TMA Logistics & the logistics for Wind Farm Fryslân
The Amsterdam/IJmuiden region and Port of Amsterdam are pulling out all the stops for offshore wind power. To facilitate the construction of wind farms, we’re manufacturing and shipping various parts via the North Sea Canal Area. In a series of four interviews, initiated by and in cooperation with Port of Amsterdam, we tell you about are stance on building offshore wind farms. Speaking this time: Michael van Toledo, General Manager van TMA Logistics.
If you want to know all about containers, cargo transhipment, intermodal transport you need look no further than TMA Logistics. And offshore wind projects are nothing new to the company either. Michael van Toledo is the company's general manager and is involved in the logistics processes surrounding Wind Farm Fryslân. ‘It’s not always easy, but it's a project we're especially proud of.’
Storing and transporting 89 wind turbines
Wind Farm Fryslân is not the first offshore wind project TMA Logistics has worked on. Michael: ‘It’s anything but. A few years ago, for example, we transported and delivered 48 turbines for the Westermeerwind Wind Farm. That was a similar project. That was also carried out with the wind turbines of our client: SiemensGamesa.’ But Michael has to admit that Wind Farm Fryslân takes the challenge to another level. ‘First of all, because this time we're talking about 89 turbines instead of 48. And for that project we had a year and a half to transport the parts. In this case it's eight months from when the first parts arrive here.’
Fortunately, there is no shortage of space at TMA Logistics. A wind turbine blade is over 65 metres long and over 3 metres high. Michael: ‘Wind Farm Fryslân needs 267 of them. This calls for a gigantic storage site of over one hundred thousand square metres. And then there are all the other components, such as the generators, blades and towers. All in all, that takes up about a third of all our acreage.’ Michael tells us that there will also be a large office where about 100 to 120 people will be working. He laughs: They'll have to put on a good pair of walking shoes if they want to take a stroll between the parts during their lunch break.’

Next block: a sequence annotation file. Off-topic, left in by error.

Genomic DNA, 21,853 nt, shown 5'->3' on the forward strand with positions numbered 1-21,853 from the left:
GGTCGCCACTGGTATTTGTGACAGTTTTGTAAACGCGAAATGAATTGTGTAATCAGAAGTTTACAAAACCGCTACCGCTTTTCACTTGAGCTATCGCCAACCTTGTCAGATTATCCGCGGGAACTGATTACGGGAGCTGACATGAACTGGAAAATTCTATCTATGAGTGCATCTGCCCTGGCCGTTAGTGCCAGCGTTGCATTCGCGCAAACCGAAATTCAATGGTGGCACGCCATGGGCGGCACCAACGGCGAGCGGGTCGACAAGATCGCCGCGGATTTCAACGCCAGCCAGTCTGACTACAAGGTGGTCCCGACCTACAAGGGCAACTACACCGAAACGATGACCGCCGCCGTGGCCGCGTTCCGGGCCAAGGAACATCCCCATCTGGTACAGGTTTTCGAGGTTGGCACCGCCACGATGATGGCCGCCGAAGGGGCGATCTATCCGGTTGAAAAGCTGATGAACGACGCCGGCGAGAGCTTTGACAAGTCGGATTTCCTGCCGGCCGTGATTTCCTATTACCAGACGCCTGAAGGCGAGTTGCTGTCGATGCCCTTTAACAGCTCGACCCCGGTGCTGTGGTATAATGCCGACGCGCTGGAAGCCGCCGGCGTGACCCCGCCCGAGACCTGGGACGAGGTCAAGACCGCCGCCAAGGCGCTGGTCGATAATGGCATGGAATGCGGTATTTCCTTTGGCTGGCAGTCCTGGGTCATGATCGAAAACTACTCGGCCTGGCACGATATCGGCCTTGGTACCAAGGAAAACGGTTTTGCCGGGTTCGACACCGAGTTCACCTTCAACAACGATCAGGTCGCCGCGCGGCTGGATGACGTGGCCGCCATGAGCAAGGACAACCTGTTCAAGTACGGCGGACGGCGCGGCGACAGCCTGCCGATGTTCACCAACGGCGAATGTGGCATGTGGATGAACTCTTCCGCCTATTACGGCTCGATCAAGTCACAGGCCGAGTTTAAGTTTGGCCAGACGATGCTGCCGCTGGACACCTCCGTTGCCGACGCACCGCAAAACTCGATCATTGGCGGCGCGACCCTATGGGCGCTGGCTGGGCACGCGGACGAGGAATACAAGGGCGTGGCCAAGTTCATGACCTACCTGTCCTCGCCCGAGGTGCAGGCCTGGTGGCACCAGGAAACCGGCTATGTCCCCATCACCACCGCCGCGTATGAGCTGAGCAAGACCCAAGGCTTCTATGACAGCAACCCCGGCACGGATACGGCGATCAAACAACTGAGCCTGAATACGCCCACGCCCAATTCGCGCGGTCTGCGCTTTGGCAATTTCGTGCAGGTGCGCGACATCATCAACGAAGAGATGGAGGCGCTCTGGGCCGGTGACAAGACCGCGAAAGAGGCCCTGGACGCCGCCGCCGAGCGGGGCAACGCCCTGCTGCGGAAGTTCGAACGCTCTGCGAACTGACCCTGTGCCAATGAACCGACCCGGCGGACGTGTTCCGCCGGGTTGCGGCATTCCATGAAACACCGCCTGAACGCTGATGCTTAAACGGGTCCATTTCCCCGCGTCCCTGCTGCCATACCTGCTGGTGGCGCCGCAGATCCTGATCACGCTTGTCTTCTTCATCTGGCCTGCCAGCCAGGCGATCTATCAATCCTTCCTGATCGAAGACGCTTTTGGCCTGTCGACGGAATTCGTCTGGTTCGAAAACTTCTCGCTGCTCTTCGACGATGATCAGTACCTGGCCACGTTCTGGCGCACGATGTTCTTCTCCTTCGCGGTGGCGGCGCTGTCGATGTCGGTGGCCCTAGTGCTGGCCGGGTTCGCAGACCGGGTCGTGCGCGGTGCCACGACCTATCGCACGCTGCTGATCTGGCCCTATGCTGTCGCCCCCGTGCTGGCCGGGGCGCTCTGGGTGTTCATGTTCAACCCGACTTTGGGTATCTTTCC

Space and planning: the biggest challenges
Making enough space is not the only challenge TMA is facing. ‘We’re used to that. We've just finished a logistics hub for the new sea lock at IJmuiden. Cranes, sheet pile walls, concrete piles: everything went through our terminal. Because we worked with large pontoons at a single location, we were able to maintain an overview, make optimum use of the space and avoid delays.’ That’s an important aspect, explains Michael, because in large-scale construction projects the planning is often complex.
‘That’s certainly true of Wind Farm Fryslân. The ships arrive with components from all over the world. Regionally, we collaborate with other companies for their specialist knowledge and materials. A team from SiemensGamesa assembles the wind turbines on our site to minimise the amount of work needed on IJsselmeer. All that and more. We have to make sure it's all properly coordinated.’
The preparation is a project in itself
Transporting the wind turbine components is scheduled for January. Preparing the project is a project in itself. ‘We have to reinforce our land, for example,’ says Michael. Not only are the parts big, they're also heavy. We need those extra office premises. And we have to divert the power supply: there's plenty to do.’ Fortunately, TMA is only too pleased to do it. ‘We are proud and honoured to see to the logistics of this prestigious project.’
No margin for error
For the time being, the general manager isn't too worried about the planning. ‘I just hope the weather’s not too bad,’ he says. ‘That’s the thing about wind turbine blades... they catch a lot of wind. So we can do without a storm. We don't take any risks of things getting damaged.’ The way Michael sees it, caution is what offshore wind projects are all about anyway. ‘It's about such valuable parts and such tight schedules that there’s no margin for error.’
Amsterdam & wind on water
Michael sees a rosy future for the Amsterdam region and wind on water. ‘We have a great location for inland waterway locations such as IJsselmeer. Construction projects come here for a one-stop-shop of people, materials and knowledge. For offshore projects it would be helpful to have a location outside the locks. There are plans for this in the form of the Energy Port. As soon as this is in place, the Amsterdam/IJmuiden region will have everything it needs for the logistics future of new wind farms.’